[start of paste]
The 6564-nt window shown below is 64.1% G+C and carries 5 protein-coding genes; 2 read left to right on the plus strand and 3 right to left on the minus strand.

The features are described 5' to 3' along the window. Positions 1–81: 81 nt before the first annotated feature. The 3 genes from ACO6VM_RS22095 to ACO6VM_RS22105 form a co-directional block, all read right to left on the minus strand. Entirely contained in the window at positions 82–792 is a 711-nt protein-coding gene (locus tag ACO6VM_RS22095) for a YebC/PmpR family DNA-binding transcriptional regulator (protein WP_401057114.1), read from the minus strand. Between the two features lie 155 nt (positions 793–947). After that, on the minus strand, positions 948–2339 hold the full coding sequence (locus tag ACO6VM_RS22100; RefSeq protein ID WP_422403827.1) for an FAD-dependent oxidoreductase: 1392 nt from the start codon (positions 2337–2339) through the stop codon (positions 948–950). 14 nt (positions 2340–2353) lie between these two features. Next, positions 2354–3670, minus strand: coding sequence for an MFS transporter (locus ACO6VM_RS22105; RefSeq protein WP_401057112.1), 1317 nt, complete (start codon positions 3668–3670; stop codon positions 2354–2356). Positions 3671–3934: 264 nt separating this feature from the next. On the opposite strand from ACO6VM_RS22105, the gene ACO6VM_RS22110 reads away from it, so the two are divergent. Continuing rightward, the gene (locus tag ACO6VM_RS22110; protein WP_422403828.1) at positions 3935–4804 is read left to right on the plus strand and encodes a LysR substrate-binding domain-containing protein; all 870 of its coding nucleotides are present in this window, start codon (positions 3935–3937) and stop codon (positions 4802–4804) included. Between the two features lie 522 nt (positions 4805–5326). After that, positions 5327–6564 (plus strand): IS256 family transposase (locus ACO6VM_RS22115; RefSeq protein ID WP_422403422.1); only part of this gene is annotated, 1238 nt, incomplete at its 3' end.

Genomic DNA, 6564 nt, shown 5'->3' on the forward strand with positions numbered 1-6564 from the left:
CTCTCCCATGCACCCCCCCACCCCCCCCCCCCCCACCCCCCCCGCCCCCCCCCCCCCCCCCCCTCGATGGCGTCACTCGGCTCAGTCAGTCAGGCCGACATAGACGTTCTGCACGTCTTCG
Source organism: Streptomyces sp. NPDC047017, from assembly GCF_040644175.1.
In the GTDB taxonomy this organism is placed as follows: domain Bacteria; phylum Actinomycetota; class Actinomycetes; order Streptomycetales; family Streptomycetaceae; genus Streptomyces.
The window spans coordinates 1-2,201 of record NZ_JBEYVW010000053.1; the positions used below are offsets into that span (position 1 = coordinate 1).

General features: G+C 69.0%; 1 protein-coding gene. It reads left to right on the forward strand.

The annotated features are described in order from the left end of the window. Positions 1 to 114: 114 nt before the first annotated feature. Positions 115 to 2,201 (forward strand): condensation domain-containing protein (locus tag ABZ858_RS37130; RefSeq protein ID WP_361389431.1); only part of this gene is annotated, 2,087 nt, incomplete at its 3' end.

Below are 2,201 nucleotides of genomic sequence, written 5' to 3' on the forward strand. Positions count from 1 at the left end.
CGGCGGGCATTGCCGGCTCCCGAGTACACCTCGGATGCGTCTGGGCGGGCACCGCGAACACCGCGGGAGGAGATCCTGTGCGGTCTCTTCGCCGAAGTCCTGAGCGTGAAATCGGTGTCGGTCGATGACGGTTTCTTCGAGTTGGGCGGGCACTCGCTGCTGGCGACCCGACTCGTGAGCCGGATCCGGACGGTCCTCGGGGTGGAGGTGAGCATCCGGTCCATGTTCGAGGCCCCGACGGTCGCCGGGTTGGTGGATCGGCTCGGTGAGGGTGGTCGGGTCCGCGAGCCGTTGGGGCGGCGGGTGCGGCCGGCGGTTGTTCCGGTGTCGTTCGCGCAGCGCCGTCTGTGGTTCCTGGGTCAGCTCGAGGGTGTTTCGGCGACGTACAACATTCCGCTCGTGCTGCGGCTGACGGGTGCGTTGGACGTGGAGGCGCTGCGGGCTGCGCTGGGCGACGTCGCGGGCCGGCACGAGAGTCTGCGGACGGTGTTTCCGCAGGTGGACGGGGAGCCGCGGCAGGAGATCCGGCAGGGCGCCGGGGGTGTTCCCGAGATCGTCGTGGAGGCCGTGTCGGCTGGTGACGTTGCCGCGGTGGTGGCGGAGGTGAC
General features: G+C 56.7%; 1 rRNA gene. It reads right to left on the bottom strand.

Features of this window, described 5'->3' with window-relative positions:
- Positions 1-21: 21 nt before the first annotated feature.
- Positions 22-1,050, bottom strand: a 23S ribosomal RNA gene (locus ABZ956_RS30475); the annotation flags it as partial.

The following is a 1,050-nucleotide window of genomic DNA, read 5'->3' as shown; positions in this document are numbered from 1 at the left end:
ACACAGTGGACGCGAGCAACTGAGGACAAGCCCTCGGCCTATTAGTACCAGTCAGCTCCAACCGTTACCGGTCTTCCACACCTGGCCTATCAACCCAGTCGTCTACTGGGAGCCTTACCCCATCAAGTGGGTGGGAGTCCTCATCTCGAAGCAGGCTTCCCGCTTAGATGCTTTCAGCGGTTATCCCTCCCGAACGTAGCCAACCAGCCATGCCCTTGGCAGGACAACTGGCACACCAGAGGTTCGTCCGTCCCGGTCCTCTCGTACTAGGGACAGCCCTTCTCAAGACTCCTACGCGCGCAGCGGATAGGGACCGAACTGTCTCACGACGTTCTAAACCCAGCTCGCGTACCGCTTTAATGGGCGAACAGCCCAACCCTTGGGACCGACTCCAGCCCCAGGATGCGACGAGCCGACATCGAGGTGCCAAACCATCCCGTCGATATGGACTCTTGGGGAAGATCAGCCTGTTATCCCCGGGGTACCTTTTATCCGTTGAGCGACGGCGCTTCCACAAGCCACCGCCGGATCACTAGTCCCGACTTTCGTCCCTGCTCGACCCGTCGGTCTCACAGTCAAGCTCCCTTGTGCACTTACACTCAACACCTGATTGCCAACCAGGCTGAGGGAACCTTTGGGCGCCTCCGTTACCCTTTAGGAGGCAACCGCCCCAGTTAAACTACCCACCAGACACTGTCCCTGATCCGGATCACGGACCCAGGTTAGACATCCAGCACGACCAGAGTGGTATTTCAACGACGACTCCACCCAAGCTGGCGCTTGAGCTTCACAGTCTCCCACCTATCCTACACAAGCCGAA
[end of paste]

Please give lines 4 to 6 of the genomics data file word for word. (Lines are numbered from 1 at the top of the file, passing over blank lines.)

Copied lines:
CTCTCCCATGCACCCCCCCACCCCCCCCCCCCCCACCCCCCCCGCCCCCCCCCCCCCCCCCCCTCGATGGCGTCACTCGGCTCAGTCAGTCAGGCCGACATAGACGTTCTGCACGTCTTCG
Source organism: Streptomyces sp. NPDC047017, from assembly GCF_040644175.1.
In the GTDB taxonomy this organism is placed as follows: domain Bacteria; phylum Actinomycetota; class Actinomycetes; order Streptomycetales; family Streptomycetaceae; genus Streptomyces.